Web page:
Previous research studies analyzed various variables in the medical trainee’s decision to choose a specialty.9-12 Vaidya et al. determined the relative impact of personality and character in association with specialty choice.9 Sierles determined academic rank of the medical trainee’s training director in psychiatry as the greatest predictor of the medical trainee’s interest in selecting psychiatry as the profession option.10 Gowans et al. explained the early interest in psychiatry as the greatest predictor for whether a trainee selects psychiatry as a profession.11 Education debt is also another variable that has been analyzed in association with specialized option.12 However, the association in between Myers-Briggs Type Indication and Psychiatry as the specialty option has not been analyzed to our understanding.
The authors believe that aiming psychiatrists have the tendency to favor the MBTI mix of Introversion, Instinct, Feeling and Evaluating. The reserved and independent nature of introverts might supply additional convenience for patients who disclose secret information in the traditional, personal 1 to 1 setting. Intuition is predicted as psychiatrists try to process information using more abstract information and subjective measures compared to their other colleagues in medicine. Thinking-Feeling is a function of decision-making as ‘thinkers’ prefer to make decisions with reasoning and reason while ‘feelers’ prefer to make decision based upon compassion. As compassion is a hallmark characteristic for psychiatrist, the authors anticipate a greater tendency for Feeling amongst potential psychiatry residents. The assumption for Judging over Perceiving is based on previous studies concerning MBTI and different specialties in medication.2,4,5,6 The choice for organization and plan is a shared quality among all medical trainees and doctors.
The recognition of personality types in medical trainees who pursue psychiatry residency training has its benefits. The findings may serve an extra resource for medical trainees who are interested in psychiatry and likewise for psychiatry program directors as they inform their psychiatry interns according to their strengths. Educational objectives and curricular advancement are future considerations that may benefit from this research study. The improvement in communication, group dynamics, mentor-mentee relationships and decrease in work environment disputes are possible with the awareness of MBTI character profiles.
In 2011, the Association of American Medical Colleges (AAMC) surveyed all M.D. medical schools in the United States to figure out if any personality procedures were administered to their medical trainees. Sixty-three percent of the schools reacted to the study and 61% of these medical schools (N= 46) reported using the MBTI. These forty-six medical schools were gotten in touch with and asked to take part in this study.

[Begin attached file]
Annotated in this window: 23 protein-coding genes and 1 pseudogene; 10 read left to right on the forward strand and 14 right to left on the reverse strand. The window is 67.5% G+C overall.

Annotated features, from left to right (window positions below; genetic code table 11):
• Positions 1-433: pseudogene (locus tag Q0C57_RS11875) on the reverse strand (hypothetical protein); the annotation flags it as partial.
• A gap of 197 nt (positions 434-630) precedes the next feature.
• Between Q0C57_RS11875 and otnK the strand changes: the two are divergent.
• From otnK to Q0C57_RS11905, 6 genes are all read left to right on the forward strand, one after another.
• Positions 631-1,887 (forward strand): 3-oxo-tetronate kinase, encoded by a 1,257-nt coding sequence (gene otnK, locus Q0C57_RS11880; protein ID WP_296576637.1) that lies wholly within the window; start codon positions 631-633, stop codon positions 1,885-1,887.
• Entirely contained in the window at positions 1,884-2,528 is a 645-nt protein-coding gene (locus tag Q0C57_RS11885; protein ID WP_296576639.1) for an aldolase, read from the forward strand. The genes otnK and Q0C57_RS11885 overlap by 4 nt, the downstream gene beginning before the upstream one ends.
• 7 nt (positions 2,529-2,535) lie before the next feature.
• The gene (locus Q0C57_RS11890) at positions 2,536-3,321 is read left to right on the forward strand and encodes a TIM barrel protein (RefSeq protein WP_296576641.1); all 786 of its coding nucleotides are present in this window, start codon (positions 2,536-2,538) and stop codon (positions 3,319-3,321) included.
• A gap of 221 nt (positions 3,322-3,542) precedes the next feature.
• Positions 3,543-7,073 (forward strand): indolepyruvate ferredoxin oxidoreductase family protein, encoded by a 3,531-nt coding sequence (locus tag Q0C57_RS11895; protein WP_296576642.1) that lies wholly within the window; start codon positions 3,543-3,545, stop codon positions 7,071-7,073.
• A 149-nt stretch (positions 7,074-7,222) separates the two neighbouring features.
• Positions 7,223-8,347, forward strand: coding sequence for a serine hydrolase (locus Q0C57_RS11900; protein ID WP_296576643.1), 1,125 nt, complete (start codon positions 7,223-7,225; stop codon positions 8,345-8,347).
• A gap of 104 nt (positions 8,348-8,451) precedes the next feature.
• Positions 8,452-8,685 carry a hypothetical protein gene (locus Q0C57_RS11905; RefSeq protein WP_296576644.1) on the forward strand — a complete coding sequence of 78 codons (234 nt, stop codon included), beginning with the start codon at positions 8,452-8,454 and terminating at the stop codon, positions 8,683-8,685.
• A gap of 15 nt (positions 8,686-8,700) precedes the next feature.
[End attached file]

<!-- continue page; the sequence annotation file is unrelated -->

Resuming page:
The research project is ruled out to be human subjects research study. This research study was thought about to be “Not Human Subjects Research Study” per IRB Pro00031551 on 2/20/2014. The research study has been approved through the PHARR process at Palmetto Health on 2/21/2014.
We gathered data between January 1-May 31, 2014 and an aggregated list was assembled that consisted of the following de-identified details: date of MBTI administration, academic year, MBTI form/version, residency match details (medical specialty, type of residency training program– academic or community-based) and student market info (sex, age, race/ethnicity). American medical schools certified by the Liaison Committee on Medical Education that administered the MBTI from 2000-present and had data offered for usage were encouraged to take part in the study.
All analyses were performed utilizing R 3.1.2 (R Foundation for Statistical Computing, Vienna, Austria).13 The data did not contain any variables which allows for the recognition of the medical students, their medical schools or the residency training programs to which they had actually been accepted.
The authors originally made the presumption that 23 of the 46 medical schools would consent to take part, with an average of 120 trainees per school matching each year. It was assumed that 5% would match to psychiatry, offering an overall of 27,600 observations (1,380 of whom match to psychiatry and 26,220 of whom did not match to psychiatry-most of whom did not apply to psychiatry programs). As the response rate was lower than anticipated and this is the first study to investigate the association in between character factors and being accepted into a psychiatry residency program, the analyses were more exploratory and detailed in nature.
The authors collected MBTI information from 4 medical schools in the United States: Virginia Commonwealth University School of Medicine, University of Illinois College of Medicine at Peoria, University of Nevada School of Medication and University of South Carolina School of Medication. Twenty eight (28) of the 835 medical trainees matched into a psychiatry residency program.